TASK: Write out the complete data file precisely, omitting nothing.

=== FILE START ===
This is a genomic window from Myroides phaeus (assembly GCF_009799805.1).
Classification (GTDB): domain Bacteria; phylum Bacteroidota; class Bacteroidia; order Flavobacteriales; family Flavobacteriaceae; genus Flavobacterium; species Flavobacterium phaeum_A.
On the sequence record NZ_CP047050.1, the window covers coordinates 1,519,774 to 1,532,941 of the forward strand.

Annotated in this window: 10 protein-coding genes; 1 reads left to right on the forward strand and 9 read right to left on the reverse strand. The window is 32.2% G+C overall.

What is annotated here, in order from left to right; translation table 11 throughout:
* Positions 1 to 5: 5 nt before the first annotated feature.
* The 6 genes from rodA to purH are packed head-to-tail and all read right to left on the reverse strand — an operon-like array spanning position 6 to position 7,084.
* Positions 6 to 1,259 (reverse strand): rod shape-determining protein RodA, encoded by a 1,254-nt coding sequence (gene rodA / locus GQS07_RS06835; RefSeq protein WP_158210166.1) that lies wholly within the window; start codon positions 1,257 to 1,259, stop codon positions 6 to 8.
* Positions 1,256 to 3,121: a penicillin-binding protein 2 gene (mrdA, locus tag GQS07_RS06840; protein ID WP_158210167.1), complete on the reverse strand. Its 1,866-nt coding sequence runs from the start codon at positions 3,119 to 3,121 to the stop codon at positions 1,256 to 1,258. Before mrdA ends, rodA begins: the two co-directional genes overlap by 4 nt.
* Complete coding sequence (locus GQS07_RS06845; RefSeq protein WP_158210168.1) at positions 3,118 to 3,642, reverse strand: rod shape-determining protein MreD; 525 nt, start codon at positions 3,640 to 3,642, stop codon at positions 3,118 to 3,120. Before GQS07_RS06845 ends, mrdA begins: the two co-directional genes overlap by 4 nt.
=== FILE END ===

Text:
This is a genomic window from Myroides phaeus (assembly GCF_009799805.1).
Classification (GTDB): domain Bacteria; phylum Bacteroidota; class Bacteroidia; order Flavobacteriales; family Flavobacteriaceae; genus Flavobacterium; species Flavobacterium phaeum_A.
On the sequence record NZ_CP047050.1, the window covers coordinates 1,519,774 to 1,532,941 of the forward strand.

Annotated in this window: 10 protein-coding genes; 1 reads left to right on the forward strand and 9 read right to left on the reverse strand. The window is 32.2% G+C overall.

What is annotated here, in order from left to right; translation table 11 throughout:
* Positions 1 to 5: 5 nt before the first annotated feature.
* The 6 genes from rodA to purH are packed head-to-tail and all read right to left on the reverse strand — an operon-like array spanning position 6 to position 7,084.
* Positions 6 to 1,259 (reverse strand): rod shape-determining protein RodA, encoded by a 1,254-nt coding sequence (gene rodA / locus GQS07_RS06835; RefSeq protein WP_158210166.1) that lies wholly within the window; start codon positions 1,257 to 1,259, stop codon positions 6 to 8.
* Positions 1,256 to 3,121: a penicillin-binding protein 2 gene (mrdA, locus tag GQS07_RS06840; protein ID WP_158210167.1), complete on the reverse strand. Its 1,866-nt coding sequence runs from the start codon at positions 3,119 to 3,121 to the stop codon at positions 1,256 to 1,258. Before mrdA ends, rodA begins: the two co-directional genes overlap by 4 nt.
* Complete coding sequence (locus GQS07_RS06845; RefSeq protein WP_158210168.1) at positions 3,118 to 3,642, reverse strand: rod shape-determining protein MreD; 525 nt, start codon at positions 3,640 to 3,642, stop codon at positions 3,118 to 3,120. Before GQS07_RS06845 ends, mrdA begins: the two co-directional genes overlap by 4 nt.